Protect yourself and others when commuting to work
- When using public transit to get to work, try to avoid:
- crowded places
- travelling during peak hours
- If commuting to work in a private vehicle with others:
- keep the windows down
- limit the number of passengers
Take care of your mental health
- Talk to your family, friends and coworkers about your concerns and theirs.
- Ask for help if you're feeling overwhelmed.
- Seek support from an employee assistance program if your workplace has one.
- Consult resources for mental health and emotional well-being.
Reduce COVID-19 risk in community settings:Use our tool for operators
- Communicate openly about COVID-19 policies and procedures, and their impact on the workplace, employees and their families.
- Encourage employees to take care of their physical and mental health.
- Consider putting a rapid testing and screening program in your workplace.
- Involve your occupational health and safety committee, if you have one, or representative to:
- consider risks in your workplace setting
- provide personal protective equipment (PPE) as needed
- train employees on proper PPE use
- Work with building operators or consult a heating, ventilation, and air conditioning (HVAC) professional to:
- identify opportunities to improve air exchange rates or filtration
- maintain HVAC systems and make sure they operate properly
- make sure HVAC systems are suitable for your setting and its number of occupants
Learn more about:
- Getting free rapid test kits
- Indoor ventilation during the pandemic
- COVID-19 rapid testing and screening program for workplaces
- Avoid non-essential travel outside of Canada.
- Consider the risks and benefits related to any upcoming essential travel and evaluate other options, if needed, such as:
- participating virtually
- Check the latest travel information and any travel health notices.
- Essential workers who need to travel regularly internationally may be exempt from having to quarantine when they return to Canada.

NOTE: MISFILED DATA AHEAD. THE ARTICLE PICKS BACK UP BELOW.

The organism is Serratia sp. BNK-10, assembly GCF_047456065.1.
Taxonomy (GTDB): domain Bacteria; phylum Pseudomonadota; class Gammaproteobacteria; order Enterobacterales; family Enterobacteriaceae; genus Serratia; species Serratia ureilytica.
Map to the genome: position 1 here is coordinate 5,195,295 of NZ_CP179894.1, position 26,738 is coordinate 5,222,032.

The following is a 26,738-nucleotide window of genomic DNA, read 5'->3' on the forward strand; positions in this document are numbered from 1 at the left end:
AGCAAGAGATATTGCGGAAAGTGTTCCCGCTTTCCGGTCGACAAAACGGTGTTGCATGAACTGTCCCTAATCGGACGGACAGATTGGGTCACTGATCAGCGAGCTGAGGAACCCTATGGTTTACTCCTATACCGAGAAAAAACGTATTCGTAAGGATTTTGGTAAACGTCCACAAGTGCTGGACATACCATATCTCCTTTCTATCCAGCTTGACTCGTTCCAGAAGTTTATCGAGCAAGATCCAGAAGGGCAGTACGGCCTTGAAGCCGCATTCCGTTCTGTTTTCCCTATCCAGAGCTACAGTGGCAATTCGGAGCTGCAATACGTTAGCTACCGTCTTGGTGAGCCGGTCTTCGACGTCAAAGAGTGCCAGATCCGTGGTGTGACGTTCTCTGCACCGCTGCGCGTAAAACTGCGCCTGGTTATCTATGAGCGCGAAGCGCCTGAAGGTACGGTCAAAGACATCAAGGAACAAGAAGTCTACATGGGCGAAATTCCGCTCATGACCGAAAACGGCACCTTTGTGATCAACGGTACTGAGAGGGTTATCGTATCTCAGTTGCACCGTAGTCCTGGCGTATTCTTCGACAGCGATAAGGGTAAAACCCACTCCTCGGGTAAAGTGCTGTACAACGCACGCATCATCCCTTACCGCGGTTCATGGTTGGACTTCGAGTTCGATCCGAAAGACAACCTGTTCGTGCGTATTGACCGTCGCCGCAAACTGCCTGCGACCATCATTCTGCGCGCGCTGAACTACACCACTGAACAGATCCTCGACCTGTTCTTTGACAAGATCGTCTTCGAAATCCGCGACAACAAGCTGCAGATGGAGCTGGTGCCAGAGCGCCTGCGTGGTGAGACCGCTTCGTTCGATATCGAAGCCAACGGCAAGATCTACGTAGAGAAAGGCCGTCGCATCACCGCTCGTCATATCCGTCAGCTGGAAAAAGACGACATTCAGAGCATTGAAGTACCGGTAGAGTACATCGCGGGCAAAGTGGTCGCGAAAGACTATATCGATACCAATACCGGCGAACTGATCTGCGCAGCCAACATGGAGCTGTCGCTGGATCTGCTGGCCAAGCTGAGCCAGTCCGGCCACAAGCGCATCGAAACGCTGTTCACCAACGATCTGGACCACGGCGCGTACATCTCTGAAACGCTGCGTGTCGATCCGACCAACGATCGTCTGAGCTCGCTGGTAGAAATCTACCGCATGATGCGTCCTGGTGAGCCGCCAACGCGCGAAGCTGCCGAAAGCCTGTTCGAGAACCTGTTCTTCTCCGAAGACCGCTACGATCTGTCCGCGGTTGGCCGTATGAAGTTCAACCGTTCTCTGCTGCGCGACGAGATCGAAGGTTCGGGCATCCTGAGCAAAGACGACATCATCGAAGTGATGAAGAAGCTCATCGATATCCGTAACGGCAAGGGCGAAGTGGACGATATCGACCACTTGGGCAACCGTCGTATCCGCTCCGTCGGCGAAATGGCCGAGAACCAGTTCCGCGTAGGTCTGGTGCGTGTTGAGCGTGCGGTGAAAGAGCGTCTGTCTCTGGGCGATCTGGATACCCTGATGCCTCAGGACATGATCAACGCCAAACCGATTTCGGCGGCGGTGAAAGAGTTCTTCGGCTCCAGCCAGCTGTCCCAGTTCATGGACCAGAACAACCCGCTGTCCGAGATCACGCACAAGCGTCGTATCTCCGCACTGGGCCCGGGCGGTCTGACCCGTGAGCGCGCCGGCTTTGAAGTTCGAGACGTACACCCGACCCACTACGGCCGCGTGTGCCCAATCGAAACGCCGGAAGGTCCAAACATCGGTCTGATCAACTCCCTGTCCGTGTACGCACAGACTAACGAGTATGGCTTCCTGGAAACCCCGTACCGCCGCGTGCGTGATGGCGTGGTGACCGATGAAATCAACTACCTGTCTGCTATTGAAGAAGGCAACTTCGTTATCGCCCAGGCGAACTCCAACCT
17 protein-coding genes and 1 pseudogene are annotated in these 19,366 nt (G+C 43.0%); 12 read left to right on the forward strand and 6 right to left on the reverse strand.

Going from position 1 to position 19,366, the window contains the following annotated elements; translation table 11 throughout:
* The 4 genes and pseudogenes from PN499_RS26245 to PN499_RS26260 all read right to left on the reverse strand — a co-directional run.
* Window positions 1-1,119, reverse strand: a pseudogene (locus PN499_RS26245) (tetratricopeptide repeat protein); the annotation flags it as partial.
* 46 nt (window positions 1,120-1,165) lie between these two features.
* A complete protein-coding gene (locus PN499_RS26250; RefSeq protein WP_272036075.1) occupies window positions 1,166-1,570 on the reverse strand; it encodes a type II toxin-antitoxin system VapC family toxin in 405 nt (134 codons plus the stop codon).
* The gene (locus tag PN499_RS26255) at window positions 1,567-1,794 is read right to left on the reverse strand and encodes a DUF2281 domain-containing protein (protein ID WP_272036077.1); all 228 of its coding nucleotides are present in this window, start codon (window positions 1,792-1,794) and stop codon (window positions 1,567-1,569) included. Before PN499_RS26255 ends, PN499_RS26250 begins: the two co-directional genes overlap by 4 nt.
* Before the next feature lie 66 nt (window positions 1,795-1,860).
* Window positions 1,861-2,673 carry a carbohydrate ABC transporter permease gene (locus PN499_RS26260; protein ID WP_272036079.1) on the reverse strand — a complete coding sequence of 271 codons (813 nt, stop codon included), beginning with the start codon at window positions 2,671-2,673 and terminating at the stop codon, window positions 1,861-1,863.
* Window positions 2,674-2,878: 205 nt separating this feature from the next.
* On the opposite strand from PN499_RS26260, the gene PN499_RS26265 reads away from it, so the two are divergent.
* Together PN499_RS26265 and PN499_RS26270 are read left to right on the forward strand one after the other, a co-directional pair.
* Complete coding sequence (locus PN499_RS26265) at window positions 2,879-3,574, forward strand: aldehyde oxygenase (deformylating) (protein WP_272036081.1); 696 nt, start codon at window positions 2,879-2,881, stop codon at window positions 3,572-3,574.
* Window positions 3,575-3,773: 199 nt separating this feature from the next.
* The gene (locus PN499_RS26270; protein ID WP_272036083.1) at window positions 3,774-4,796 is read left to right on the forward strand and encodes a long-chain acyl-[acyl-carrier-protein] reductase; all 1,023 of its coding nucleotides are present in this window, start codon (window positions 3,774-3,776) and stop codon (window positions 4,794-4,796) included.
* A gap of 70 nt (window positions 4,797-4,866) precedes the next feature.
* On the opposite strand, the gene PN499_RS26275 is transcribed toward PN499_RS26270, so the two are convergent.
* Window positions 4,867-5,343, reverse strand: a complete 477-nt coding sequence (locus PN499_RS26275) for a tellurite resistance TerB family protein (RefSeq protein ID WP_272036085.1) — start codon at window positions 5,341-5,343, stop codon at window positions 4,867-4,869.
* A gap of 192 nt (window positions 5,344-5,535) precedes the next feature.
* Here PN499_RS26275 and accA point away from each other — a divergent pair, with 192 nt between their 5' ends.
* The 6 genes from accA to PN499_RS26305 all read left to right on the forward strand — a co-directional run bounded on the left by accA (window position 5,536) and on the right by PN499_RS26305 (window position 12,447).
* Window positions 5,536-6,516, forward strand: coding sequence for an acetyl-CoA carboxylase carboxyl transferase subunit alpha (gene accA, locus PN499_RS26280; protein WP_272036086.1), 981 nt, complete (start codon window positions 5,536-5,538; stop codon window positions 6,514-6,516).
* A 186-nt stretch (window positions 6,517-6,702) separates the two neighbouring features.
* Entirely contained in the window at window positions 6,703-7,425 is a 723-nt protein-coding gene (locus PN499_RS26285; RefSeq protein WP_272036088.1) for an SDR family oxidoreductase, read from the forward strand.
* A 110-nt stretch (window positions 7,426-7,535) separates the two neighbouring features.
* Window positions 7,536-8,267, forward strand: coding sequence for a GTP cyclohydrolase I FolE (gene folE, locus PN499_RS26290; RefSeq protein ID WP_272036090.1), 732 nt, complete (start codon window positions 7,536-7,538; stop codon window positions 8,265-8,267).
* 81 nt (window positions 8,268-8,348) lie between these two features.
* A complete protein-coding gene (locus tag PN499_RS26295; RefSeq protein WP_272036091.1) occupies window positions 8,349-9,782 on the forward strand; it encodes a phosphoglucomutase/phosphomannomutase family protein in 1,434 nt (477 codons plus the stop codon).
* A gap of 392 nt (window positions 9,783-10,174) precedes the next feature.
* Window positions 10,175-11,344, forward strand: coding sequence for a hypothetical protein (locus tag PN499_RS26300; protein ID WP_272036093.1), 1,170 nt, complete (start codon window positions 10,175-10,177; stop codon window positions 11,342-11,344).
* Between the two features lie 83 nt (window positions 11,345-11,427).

- For more information, refer to COVID-19 Travel, testing, quarantine and borders.
Support the mental health and workplace wellness of your workers
- Provide credible information, resources and tools on taking care of your mental and physical health during the COVID-19 pandemic.
- Understand that your employees have other commitments that can affect their ability to work and their level of stress (for example, taking care of family members).
- Recognize that your employees may experience stigma for continuing to work outside of the home.
Communications templates and printable signage
- Prevention infographics and posters - Canadian Centre for Occupational Health and Safety (CCOHS)
- Multi-lingual hand washing posters - Public Health Agency of Canada (PHAC)
Other business toolkits and resources
- COVID-19 and Your Business Newsletter: Subscribe to receive the latest information and support for your business
- Canadian Centre for Occupational Health and Safety: Business continuity plan (PDF)
- Pandemic tip sheets for specific occupations and industries - Canadian Centre for Occupational Health and Safety (CCOHS)
- Resources to prevent the spread of COVID-19 in the workplace - Canadian Centre for Occupational Health and Safety (CCOHS)
- Workplace recovery toolkit - Canadian Chamber of Commerce
- Small business help centre - Canadian Federation of Independent Business (CFIB)
Guidance for specific types of workplaces
- COVID-19 health and safety resources (Retail Council of Canada)
- COVID-19: Standardized Protocols for All Canadian Construction Sites (PDF, Canadian Construction Association)
Food production or processing
- Guidance: Considerations relating to the use of face coverings by commercial vehicle drivers and motor carrier, and intercommunity bus passengers
- Use of non-medical masks or face coverings in the Canadian transportation system
- COVID-19 guidance for the Canadian aviation industry
- Backgrounder: COVID-19 safety requirements for commercial passenger vessels and ferries
- Guidance material for air operators managing travellers during the check-in procedure for flights departing from an aerodrome in Canada